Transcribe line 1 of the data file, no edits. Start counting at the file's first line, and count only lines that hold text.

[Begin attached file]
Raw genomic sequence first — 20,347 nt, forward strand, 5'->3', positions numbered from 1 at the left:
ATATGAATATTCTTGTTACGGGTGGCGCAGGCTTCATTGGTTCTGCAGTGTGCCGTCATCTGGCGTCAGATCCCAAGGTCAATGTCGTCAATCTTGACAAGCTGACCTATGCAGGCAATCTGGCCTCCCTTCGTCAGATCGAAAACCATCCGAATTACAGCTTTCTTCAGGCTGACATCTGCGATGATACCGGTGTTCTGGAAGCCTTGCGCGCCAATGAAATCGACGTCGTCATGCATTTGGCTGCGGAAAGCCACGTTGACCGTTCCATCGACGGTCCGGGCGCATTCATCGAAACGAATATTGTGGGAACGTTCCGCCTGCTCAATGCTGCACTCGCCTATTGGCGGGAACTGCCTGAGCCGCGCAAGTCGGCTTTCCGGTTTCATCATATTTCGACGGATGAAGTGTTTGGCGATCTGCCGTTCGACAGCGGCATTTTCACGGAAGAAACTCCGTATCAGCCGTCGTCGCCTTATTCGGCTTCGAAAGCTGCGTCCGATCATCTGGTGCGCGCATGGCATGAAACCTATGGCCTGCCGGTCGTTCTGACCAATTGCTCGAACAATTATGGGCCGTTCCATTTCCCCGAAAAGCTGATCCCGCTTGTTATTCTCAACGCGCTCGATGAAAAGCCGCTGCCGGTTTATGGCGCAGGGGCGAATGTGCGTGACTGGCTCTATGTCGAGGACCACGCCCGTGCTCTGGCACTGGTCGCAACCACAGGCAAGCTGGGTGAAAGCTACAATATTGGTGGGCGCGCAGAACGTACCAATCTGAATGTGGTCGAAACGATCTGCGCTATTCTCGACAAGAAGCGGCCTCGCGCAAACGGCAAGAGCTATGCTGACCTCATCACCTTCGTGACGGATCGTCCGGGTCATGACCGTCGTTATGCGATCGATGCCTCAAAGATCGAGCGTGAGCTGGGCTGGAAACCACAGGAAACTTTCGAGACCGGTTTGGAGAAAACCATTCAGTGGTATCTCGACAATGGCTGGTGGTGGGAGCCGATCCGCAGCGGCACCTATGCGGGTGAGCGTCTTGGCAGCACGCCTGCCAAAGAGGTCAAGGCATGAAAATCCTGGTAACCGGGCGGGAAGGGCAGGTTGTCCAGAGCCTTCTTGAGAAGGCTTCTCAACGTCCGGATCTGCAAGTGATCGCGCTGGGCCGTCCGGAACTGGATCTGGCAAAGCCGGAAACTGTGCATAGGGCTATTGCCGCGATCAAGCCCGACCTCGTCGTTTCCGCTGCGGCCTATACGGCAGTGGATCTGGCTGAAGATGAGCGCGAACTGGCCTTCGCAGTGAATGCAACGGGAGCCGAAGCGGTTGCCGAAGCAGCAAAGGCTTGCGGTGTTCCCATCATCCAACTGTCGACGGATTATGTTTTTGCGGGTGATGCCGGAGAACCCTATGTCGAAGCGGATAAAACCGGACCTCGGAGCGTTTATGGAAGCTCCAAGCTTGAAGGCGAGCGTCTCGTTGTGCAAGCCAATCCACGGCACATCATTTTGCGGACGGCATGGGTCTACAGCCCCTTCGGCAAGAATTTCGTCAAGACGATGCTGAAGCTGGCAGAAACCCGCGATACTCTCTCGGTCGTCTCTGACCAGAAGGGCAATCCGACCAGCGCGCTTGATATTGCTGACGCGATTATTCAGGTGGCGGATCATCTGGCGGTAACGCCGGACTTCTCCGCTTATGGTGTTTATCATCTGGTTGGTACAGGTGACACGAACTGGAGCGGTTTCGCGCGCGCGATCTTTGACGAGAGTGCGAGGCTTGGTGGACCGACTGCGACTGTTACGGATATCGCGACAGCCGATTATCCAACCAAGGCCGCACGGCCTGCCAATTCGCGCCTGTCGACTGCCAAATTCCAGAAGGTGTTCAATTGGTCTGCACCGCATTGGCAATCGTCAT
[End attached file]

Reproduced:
Raw genomic sequence first — 20,347 nt, forward strand, 5'->3', positions numbered from 1 at the left: